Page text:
New Paltz is like a small hippy town outside of Newark where there’s a small college - it’s basically in the middle of nowhere. There was a field and nothing else around so it was cool. It was cool because it was just so isolated and easy to work and not pay attention to anything else.


Do you think the location affected the sound of the album at all?

We just would have been so distracted if we were doing it in New York; we wanted to get outside of it and do it somewhere else and make it this special experience and I think in that way it affected the outcome for sure.

How do you see the second album as a progression from the first one. Was there anything you were trying to do differently?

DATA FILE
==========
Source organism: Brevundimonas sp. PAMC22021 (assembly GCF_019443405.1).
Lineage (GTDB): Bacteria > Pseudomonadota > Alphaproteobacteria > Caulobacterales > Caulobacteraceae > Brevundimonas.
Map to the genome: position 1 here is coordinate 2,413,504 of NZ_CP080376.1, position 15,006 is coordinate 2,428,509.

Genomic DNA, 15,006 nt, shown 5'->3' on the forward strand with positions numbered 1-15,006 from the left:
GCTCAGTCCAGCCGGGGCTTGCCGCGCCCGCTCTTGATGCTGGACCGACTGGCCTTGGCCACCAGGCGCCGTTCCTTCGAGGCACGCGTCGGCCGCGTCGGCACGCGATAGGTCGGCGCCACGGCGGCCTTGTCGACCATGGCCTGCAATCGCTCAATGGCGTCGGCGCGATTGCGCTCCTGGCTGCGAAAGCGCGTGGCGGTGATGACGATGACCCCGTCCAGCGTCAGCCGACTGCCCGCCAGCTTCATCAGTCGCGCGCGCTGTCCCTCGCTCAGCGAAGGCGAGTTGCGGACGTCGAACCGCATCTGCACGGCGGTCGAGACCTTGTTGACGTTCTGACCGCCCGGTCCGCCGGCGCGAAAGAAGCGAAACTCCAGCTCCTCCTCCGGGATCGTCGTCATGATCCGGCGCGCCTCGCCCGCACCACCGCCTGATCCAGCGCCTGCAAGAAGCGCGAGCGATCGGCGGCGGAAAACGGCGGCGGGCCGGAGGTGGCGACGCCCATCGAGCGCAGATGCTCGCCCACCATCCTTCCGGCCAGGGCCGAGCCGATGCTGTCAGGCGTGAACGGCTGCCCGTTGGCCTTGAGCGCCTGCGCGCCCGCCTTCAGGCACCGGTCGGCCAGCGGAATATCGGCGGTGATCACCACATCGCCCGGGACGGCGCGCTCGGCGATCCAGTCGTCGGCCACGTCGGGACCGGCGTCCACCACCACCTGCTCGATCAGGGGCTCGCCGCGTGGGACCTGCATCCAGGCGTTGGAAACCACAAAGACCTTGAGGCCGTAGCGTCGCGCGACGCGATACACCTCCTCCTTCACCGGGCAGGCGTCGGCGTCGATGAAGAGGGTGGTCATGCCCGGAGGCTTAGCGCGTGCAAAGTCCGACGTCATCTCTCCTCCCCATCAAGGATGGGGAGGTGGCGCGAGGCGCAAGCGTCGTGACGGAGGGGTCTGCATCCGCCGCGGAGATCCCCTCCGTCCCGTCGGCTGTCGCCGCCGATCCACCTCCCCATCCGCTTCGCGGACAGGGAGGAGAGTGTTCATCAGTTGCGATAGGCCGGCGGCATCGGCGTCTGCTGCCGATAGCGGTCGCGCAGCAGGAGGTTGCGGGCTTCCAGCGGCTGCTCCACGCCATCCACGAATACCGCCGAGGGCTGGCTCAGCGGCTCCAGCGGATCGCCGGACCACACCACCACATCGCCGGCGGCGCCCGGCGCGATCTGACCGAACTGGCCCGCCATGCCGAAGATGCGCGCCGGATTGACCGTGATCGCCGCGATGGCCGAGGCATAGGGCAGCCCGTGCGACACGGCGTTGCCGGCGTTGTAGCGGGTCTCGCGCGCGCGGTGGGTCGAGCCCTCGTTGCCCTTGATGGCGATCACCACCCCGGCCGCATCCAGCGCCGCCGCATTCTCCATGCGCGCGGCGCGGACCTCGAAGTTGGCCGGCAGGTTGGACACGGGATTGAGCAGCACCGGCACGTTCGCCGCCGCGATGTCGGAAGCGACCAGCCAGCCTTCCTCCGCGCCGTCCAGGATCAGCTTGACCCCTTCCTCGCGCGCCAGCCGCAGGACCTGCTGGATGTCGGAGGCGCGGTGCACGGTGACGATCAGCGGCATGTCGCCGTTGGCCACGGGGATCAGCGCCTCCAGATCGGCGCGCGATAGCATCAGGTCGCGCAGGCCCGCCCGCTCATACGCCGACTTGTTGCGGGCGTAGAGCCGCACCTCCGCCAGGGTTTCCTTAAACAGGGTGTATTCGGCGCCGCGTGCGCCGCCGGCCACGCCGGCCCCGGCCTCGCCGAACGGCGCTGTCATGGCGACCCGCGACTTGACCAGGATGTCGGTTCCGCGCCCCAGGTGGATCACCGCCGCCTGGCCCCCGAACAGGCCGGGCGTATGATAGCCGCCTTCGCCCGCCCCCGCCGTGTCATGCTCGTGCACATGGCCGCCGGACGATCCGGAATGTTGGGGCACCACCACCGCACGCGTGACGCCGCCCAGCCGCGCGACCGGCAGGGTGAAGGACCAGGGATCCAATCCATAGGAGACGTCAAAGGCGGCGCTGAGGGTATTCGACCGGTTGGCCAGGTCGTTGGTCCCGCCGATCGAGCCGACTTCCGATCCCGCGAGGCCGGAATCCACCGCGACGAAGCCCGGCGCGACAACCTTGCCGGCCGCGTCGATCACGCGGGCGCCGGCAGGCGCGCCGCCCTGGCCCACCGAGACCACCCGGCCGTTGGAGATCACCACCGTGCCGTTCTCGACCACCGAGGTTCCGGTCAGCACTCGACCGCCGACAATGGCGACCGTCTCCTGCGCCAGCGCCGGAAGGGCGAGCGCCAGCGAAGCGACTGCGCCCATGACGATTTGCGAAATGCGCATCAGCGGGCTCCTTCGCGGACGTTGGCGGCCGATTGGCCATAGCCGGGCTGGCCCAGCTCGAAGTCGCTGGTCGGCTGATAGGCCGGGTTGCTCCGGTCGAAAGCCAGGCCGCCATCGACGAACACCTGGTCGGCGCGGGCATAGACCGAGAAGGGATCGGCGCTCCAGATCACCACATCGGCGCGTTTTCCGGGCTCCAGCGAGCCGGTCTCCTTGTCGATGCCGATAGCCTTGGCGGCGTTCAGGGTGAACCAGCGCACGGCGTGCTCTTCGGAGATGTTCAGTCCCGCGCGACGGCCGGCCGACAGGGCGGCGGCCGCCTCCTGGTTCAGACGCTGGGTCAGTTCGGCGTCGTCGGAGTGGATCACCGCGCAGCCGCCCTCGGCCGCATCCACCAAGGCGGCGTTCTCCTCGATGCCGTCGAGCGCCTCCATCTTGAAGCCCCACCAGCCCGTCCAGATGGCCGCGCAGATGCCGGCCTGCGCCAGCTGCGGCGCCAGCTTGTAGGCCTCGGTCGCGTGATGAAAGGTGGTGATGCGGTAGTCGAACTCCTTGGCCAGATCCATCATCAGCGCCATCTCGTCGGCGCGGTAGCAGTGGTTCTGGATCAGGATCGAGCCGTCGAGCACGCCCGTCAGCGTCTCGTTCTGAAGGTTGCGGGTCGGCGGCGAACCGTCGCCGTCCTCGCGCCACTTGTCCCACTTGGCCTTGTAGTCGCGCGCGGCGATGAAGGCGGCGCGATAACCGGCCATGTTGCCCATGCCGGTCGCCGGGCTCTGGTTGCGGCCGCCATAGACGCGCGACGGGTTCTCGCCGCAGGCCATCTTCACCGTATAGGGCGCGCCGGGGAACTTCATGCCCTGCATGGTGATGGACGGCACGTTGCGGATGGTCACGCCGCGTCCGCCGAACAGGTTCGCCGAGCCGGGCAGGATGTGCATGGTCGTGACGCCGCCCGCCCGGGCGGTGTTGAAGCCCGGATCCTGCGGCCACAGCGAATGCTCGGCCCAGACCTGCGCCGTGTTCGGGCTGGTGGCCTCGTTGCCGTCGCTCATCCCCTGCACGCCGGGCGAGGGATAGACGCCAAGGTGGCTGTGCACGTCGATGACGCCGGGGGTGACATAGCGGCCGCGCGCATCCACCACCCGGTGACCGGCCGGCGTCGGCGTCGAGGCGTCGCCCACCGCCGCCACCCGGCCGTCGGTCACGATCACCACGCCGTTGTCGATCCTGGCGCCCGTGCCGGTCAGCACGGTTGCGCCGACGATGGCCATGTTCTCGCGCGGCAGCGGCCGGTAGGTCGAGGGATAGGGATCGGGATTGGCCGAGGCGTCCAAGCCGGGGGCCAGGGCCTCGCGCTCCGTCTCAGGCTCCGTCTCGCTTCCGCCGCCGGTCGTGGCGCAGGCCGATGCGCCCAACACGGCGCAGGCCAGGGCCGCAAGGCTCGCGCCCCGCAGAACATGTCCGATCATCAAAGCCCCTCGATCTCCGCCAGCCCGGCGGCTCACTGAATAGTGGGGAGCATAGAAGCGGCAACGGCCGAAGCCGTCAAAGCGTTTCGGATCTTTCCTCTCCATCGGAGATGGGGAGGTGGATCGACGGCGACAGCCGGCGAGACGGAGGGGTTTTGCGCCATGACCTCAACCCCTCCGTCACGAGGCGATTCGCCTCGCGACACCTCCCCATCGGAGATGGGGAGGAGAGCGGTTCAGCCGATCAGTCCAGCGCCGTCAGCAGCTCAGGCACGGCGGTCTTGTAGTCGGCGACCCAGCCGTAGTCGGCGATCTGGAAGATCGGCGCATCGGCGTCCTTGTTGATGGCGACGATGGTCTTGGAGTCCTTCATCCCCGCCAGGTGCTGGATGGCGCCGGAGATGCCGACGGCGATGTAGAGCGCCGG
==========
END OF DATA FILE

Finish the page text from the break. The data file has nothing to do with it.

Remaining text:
We were working with a producer when we recorded the songs but we didn’t want to change that much of the sound; we didn’t want to sound extremely hi-fi, but we wanted it to sound warm and nice and pleasant.

Is there any theme across the album - do you even write albums like that?

Not really, there’s no overall theme, but I think it’s a collection of songs that fit really well together because they were all written at the same time and they therefore sounds similar – the guitar parts particularly.

Going back to the beginning of Real Estate: how did you guys form and what drew you to the sound you explore?

Well Martin (Courtney) was recording a 7” and we kind of chimed in and recorded some guitar parts on it and did some stuff. I don’t know it just came together really naturally. It was like we wanted the guitars to have this quick delayed sound off them and we wanted to do it across all the songs, so we kind of just worked on getting this clean sound. We wanted this slapback sound; this reverby, pleasant world within our music.

Do you think that sound is reflective of anything from your history, or what you were into growing up? Where do you think the desire to create that type of music came from?